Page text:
Why Write?

Why Write

I wish I could make it simple, this desire to write down my narrative about who I am now and how I got here. Immediately, I racialize my intent because who I am is a 62 year old white guy who’s taught mostly teachers to be for thirty five years at the same “predominantly white” institution. My institution is located in the second whitest state in the union. I suppose that’s why I’ve approached and then backed away from this task more times than I’d care to mention.

Knowing that I’ve lived in Vermont since 1970, you’d assume my environment didn’t exactly immerse me in the daily work of confrontation and dialogue, reconciliation and transformation that is the work of social justice. Knowing that I’ve lived in Vermont since 1970, you might be interested to know that I ask myself that same question. How useful is my story of how I’ve come to see myself as a small but important participant in this nation’s continuing journey of social justice, a journey to free ourselves from actions and beliefs that serve to diminish parts of our people while lifting up other parts of the great we. “We the people,” we who are the citizens of this democracy in which we live? What meaning might my story have for anyone other than myself? And why should the “anyone other” question be important to me?

I suppose a quite answer to that question is that well, the story is at the very least interesting to me. Self-knowledge, while at least a double edged sword (what if you don’t like what you come up with?!) can be a good thing. And self knowledge for someone who still breaks out in a sticky sweat that the thought of facing a good intellectual confrontation is more than a good thing, at least to understand the sweat. This isn’t a good trait for someone whose spent a good portion of his life surrounded by folks who relish a good intellectual confrontation. So maybe, just maybe, this story is another way in which I’m growing up.

But if the growing up idea is realized, then all and good. Achieving this feeling of having faced that particular demon in my life would be a byproduct to what might be a more important reason for putting these stories to paper. I think there are a lot of “mes” out there. And here, the “me” gets more interesting.

I can imagine that one way of seeing me is to see the me I’ve identified up front, the older white guy. Some messages go along with that. Messages that have to do with power, position, authority, identity. I imagine that I am seen by some “others” as privileged. That I have access to power, that I use that power to my advantage, that I am in fact blind to some of the power that I enjoy, and that in my blindness, I contribute to a system of domination and oppression that keeps me up, whatever and wherever the “up” is, and them “down.” That I am kind of a typical older white guy who teaches his courses in the safety of a tenured position, that I am protected in what I do by the system of which I am a part, and that I am numb to the really important stuff that makes this world good for some and awful for others. Mostly, that I’m blissfully accepting of who I am and what I do. And in that accepting blindness, I’m another white contributor to the social class structure of this country, that through my efforts, that social class structure is strengthened, and though I might decry its existence, my white privilege and associated blindness to the dynamics that hold the class stucture in place makes me worse than suspect. I am just another numbed contributor to problems that tear with greater force these days at the fragile fabric of our democratic society. Hding in the ivory tower, full of sound and fury, signifying nothing.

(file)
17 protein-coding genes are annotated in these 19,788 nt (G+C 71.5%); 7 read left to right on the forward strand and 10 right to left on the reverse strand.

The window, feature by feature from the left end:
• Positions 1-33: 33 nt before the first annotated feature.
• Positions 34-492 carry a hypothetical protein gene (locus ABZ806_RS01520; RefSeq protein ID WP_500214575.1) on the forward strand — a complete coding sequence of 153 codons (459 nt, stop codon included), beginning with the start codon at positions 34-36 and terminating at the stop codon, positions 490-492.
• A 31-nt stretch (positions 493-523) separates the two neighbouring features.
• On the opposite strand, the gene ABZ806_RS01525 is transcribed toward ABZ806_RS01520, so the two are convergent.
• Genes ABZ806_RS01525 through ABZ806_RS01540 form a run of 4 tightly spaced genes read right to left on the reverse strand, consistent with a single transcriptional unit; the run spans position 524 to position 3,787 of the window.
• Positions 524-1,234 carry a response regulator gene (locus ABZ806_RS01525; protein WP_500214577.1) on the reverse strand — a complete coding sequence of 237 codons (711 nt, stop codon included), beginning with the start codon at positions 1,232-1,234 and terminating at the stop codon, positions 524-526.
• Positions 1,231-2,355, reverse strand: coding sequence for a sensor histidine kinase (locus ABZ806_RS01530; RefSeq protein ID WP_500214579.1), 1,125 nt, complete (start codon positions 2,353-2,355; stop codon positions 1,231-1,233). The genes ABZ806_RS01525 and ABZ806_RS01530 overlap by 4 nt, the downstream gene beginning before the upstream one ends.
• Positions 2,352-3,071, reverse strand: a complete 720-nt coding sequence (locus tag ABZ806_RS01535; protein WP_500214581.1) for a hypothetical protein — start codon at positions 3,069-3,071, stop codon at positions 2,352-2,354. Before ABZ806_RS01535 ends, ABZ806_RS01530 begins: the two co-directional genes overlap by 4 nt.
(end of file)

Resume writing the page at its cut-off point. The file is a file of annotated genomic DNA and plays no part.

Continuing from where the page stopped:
Well partially, they are right. If that’s the way I am seen, there are plenty of ways you might bring this kind of interpretation to my daily activities.

And partially, they are wrong. It goes without saying , there is much more that goes on in this head and mind and body and spirit than that stereotypical portrait embodies. But how would you know, unless I told the story. How would you know, unless you saw how I think about myself as a social justice activist. How would you know?

So that is the reason I’m finally sitting to write. Writing about the social construction of who I am might urge others to consider their own such construction. My construction, my stories might urge others to consider their own stories, and then to share them with others. That sharing is really important. If we don’t share our stories, than who we are is left up to others’ imaginations. Who we are becomes the who they want us to be. I’m unsatisfied with that position. I’d much rather at this point in my life offer up to others my thoughts and feelings and definite certainties and uncertainties about the who I am so that together, I might re-construct the reality that exists between myself and any number of others who surround me. It is in this reconstruction that forward and communal movement is possible. It is in this reconstruction that the isolation and alienation of one from another on perhaps misperceived sides of the racial divide can be addressed. It is in this reconstruction that perhaps a little more understanding of how we work together to chip away at the class structure in this country might be achieved.